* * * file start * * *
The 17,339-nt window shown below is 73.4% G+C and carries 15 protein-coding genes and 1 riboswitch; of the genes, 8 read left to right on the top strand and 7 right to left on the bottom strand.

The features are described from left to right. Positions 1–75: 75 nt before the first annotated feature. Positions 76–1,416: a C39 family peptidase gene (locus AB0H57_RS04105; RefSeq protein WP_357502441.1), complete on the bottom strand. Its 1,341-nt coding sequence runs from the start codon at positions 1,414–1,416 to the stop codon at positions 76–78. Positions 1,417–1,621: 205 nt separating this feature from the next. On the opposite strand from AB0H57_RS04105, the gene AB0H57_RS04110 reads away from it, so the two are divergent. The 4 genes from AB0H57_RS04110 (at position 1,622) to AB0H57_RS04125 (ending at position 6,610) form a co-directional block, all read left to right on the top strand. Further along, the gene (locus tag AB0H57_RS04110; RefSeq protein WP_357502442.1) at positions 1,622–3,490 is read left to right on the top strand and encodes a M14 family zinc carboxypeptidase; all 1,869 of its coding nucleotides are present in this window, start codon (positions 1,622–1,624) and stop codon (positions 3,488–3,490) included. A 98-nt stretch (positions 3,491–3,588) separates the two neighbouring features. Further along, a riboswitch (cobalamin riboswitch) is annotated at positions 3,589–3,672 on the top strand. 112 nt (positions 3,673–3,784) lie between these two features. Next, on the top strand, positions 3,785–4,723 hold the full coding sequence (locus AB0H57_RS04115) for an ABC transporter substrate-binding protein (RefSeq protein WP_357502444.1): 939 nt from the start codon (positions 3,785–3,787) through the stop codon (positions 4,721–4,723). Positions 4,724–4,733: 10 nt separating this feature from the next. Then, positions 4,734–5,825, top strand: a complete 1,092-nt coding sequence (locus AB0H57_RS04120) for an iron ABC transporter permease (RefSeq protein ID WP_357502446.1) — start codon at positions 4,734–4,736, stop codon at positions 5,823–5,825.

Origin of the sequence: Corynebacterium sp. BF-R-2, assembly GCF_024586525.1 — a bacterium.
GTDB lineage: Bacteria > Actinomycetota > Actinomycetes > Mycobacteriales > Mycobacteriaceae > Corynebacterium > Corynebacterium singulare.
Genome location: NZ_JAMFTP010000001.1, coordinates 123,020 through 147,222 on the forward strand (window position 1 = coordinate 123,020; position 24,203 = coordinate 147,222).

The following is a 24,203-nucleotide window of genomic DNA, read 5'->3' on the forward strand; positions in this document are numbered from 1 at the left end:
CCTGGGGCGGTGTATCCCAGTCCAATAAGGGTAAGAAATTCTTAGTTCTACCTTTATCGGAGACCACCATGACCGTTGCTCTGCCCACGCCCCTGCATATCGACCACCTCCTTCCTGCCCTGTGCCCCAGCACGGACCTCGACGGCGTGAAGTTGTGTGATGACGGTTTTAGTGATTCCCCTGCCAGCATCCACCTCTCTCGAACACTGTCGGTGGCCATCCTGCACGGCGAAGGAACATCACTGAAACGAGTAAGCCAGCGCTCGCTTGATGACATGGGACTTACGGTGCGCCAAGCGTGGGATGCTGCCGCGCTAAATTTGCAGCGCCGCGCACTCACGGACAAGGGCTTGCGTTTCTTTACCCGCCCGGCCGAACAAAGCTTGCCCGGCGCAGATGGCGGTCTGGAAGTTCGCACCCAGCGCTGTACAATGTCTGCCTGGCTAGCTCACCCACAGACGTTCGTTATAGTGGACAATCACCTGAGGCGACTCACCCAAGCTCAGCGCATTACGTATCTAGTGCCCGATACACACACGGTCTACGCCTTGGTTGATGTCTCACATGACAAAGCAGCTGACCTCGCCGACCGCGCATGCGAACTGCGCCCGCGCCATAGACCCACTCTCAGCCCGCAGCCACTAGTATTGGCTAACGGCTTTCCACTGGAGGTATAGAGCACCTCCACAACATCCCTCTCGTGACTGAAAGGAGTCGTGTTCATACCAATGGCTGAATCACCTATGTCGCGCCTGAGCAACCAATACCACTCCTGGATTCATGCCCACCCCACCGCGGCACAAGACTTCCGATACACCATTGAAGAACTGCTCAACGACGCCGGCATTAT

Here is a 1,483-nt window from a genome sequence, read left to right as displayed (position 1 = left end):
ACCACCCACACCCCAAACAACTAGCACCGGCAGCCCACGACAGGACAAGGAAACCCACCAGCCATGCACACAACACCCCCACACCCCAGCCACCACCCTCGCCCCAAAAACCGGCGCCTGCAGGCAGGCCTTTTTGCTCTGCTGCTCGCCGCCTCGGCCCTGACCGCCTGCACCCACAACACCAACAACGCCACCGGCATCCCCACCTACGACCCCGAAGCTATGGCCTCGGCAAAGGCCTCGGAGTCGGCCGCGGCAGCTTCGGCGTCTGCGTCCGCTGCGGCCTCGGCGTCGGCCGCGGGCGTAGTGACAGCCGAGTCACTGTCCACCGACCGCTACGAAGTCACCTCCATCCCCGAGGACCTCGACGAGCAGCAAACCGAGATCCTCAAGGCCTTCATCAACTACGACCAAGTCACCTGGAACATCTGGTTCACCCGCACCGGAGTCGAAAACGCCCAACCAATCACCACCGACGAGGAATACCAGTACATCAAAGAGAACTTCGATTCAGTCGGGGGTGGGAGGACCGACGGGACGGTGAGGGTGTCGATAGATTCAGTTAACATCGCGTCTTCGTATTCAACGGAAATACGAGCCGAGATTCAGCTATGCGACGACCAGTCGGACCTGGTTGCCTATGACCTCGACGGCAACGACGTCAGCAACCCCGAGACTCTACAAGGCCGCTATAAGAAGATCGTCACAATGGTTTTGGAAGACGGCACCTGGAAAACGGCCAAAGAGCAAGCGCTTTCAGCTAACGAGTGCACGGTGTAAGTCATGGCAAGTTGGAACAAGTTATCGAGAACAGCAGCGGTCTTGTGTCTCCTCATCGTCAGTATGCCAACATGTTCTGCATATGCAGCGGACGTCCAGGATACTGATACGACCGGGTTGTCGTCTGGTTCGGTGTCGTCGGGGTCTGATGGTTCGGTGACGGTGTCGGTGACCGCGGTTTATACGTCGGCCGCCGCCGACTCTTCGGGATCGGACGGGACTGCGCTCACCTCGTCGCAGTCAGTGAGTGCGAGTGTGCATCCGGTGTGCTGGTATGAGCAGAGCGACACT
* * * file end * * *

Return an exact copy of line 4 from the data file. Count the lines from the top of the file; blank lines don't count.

GTDB lineage: Bacteria > Actinomycetota > Actinomycetes > Mycobacteriales > Mycobacteriaceae > Corynebacterium > Corynebacterium singulare.